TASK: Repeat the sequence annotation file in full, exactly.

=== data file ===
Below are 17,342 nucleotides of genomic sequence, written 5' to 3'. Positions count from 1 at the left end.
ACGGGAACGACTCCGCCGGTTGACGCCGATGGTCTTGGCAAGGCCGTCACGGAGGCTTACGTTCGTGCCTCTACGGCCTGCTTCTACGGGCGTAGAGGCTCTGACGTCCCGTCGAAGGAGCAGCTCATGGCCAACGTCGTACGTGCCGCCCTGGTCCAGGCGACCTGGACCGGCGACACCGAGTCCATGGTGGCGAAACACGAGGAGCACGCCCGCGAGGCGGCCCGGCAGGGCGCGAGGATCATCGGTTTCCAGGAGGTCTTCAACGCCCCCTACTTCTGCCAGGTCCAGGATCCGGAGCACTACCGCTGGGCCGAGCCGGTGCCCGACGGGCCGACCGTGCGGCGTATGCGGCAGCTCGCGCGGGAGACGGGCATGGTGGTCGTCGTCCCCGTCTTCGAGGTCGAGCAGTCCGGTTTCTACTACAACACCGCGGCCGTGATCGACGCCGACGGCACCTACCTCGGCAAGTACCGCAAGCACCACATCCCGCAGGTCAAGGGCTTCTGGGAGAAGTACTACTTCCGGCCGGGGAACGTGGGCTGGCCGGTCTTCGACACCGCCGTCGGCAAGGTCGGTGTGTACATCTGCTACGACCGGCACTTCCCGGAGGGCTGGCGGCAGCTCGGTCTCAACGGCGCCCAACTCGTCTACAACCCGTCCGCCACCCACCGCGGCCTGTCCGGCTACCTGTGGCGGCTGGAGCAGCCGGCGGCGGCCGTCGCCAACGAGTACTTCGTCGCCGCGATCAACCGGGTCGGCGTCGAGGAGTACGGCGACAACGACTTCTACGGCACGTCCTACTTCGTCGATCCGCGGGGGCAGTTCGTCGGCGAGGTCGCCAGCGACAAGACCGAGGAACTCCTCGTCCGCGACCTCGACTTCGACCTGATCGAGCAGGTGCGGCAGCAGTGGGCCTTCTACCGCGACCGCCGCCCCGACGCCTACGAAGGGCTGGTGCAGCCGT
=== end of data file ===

Below are 17,342 nucleotides of genomic sequence, written 5' to 3'. Positions count from 1 at the left end.
ACGGGAACGACTCCGCCGGTTGACGCCGATGGTCTTGGCAAGGCCGTCACGGAGGCTTACGTTCGTGCCTCTACGGCCTGCTTCTACGGGCGTAGAGGCTCTGACGTCCCGTCGAAGGAGCAGCTCATGGCCAACGTCGTACGTGCCGCCCTGGTCCAGGCGACCTGGACCGGCGACACCGAGTCCATGGTGGCGAAACACGAGGAGCACGCCCGCGAGGCGGCCCGGCAGGGCGCGAGGATCATCGGTTTCCAGGAGGTCTTCAACGCCCCCTACTTCTGCCAGGTCCAGGATCCGGAGCACTACCGCTGGGCCGAGCCGGTGCCCGACGGGCCGACCGTGCGGCGTATGCGGCAGCTCGCGCGGGAGACGGGCATGGTGGTCGTCGTCCCCGTCTTCGAGGTCGAGCAGTCCGGTTTCTACTACAACACCGCGGCCGTGATCGACGCCGACGGCACCTACCTCGGCAAGTACCGCAAGCACCACATCCCGCAGGTCAAGGGCTTCTGGGAGAAGTACTACTTCCGGCCGGGGAACGTGGGCTGGCCGGTCTTCGACACCGCCGTCGGCAAGGTCGGTGTGTACATCTGCTACGACCGGCACTTCCCGGAGGGCTGGCGGCAGCTCGGTCTCAACGGCGCCCAACTCGTCTACAACCCGTCCGCCACCCACCGCGGCCTGTCCGGCTACCTGTGGCGGCTGGAGCAGCCGGCGGCGGCCGTCGCCAACGAGTACTTCGTCGCCGCGATCAACCGGGTCGGCGTCGAGGAGTACGGCGACAACGACTTCTACGGCACGTCCTACTTCGTCGATCCGCGGGGGCAGTTCGTCGGCGAGGTCGCCAGCGACAAGACCGAGGAACTCCTCGTCCGCGACCTCGACTTCGACCTGATCGAGCAGGTGCGGCAGCAGTGGGCCTTCTACCGCGACCGCCGCCCCGACGCCTACGAAGGGCTGGTGCAGCCGT